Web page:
MyDAC has an integrated power supply; no dread wall warts here, kids. In keeping with the minimum noise brief, a cheeseball external supply couldn’t meet the designer’s stringent audio requirements. “MyDAC is equipped with 2 different power supplies: The first one is a flyback type used for all circuitry not audio related. For the audio part a specific ultra low noise, pure sinusoidal high frequency power supply with no electrolytic capacitors… in the smoothing section nor in the audio path. The flyback is optimized for noise and low interference while the audio supply is optimized for noise and dynamic behavior.” For the flyback design, I asked if it’s running at a high or low frequency…“Actually the flyback converter is a QR (quasi–resonant) type where the frequency varies with the load. This frequency runs between 60 kHz and 120 kHz depending upon the load. This has been chosen to be way above the audio band and to create minimal intermodulation (IM) with the audio signal.” IM distortion is particularly distasteful to hear.

The heart of the beast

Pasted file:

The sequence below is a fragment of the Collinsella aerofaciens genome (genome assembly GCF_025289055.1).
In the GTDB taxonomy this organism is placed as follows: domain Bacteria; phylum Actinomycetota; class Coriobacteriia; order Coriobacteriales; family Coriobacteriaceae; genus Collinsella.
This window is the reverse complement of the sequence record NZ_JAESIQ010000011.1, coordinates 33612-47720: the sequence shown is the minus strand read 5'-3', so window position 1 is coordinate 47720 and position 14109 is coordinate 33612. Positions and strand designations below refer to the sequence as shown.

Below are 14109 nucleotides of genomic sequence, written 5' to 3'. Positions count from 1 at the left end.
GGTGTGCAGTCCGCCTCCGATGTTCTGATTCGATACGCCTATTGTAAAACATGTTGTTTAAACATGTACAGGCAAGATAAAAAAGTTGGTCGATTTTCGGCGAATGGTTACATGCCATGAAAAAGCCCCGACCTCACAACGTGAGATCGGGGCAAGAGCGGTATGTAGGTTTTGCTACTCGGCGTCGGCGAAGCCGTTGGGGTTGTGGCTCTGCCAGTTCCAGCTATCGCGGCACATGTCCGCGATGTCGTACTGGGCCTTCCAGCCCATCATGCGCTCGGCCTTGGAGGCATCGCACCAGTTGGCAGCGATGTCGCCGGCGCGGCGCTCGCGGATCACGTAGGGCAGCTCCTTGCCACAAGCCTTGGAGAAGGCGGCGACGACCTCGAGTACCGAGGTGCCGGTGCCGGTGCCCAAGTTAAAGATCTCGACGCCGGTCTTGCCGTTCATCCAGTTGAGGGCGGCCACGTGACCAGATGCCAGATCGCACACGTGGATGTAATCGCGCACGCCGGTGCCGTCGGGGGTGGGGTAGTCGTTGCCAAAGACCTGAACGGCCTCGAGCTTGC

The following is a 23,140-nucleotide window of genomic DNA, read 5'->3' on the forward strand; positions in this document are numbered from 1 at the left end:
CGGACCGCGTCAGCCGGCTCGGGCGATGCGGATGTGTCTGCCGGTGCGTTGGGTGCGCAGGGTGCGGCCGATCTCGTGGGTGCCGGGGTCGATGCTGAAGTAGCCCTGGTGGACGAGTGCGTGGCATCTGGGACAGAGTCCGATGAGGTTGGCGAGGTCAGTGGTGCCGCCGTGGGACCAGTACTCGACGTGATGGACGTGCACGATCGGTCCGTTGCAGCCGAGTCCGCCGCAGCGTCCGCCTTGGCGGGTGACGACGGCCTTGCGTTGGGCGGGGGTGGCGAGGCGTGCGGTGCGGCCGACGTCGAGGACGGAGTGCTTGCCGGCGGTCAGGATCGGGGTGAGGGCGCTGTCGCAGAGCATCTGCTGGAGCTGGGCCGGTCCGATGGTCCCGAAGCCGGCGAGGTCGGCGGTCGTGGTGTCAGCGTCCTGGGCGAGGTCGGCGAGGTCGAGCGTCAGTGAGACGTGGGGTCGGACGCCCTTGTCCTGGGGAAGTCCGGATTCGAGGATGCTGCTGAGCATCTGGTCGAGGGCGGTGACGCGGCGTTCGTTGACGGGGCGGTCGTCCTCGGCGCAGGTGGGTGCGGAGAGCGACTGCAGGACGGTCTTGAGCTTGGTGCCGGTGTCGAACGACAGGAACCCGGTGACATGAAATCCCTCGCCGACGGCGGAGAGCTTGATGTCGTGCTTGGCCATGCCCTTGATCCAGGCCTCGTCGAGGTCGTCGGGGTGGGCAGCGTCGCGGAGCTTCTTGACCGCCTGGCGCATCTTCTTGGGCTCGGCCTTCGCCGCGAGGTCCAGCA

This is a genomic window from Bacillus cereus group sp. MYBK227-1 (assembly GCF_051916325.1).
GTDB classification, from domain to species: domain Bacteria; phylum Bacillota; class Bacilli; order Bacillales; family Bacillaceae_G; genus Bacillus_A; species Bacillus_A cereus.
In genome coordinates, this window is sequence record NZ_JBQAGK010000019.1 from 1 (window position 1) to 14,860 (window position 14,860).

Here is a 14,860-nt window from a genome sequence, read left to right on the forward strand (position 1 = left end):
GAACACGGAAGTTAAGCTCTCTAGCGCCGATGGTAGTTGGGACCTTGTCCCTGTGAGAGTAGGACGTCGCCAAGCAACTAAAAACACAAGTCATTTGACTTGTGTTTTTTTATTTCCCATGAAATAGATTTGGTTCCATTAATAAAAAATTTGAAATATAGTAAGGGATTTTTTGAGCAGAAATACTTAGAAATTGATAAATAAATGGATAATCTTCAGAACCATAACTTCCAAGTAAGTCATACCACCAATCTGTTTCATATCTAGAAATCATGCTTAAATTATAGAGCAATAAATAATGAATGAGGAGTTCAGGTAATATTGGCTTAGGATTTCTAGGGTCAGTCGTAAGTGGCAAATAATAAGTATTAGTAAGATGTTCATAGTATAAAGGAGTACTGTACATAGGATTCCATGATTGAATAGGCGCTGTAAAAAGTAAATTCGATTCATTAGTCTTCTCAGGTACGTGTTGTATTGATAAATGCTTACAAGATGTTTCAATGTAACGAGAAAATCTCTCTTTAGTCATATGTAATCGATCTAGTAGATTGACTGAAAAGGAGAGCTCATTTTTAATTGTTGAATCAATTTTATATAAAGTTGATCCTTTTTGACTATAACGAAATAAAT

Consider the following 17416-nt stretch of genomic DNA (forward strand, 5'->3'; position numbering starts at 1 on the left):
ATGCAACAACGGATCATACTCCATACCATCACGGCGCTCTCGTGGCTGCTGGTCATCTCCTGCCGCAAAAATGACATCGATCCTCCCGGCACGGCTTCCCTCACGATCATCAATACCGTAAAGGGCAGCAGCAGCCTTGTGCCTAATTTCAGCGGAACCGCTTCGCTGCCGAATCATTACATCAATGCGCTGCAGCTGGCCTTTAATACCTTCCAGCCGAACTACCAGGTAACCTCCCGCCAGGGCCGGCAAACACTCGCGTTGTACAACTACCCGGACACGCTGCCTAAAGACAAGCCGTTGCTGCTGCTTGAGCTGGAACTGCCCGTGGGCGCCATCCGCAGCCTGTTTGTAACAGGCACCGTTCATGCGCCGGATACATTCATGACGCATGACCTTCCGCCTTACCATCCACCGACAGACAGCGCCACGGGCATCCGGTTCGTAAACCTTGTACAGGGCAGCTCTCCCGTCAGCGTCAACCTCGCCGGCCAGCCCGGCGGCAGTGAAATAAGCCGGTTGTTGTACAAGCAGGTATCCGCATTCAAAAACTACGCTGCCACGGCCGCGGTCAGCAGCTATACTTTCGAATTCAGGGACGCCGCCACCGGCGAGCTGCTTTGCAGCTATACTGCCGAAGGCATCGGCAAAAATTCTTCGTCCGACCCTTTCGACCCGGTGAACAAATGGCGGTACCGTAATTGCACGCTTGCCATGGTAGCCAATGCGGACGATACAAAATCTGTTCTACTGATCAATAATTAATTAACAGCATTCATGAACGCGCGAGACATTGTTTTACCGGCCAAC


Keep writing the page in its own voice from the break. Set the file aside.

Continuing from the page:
This is not a “me too” product, but yields a high level of performance at an entry level price. I wanted to know what cost cutting measures were employed to bring it in at its price point. Schar told me that every product is, in some ways, a compromise but the basic function of a product should be the first design priority. “Many customers are inclined to go for heavy units with a lot of metal,” the bling factor exerting a strong audiophilia attraction for both buyer and seller. “We believe than an audio product should first of all offer excellent audio reproduction performance before anything else. On another end the non–magnetic enclosure of (all the My product line) helps controlling the high frequency behavior on the ‘board level,’ with extremely careful layout. Finally, by using the right part at the right place we save redundancy (and) saving cost where it is not necessary.”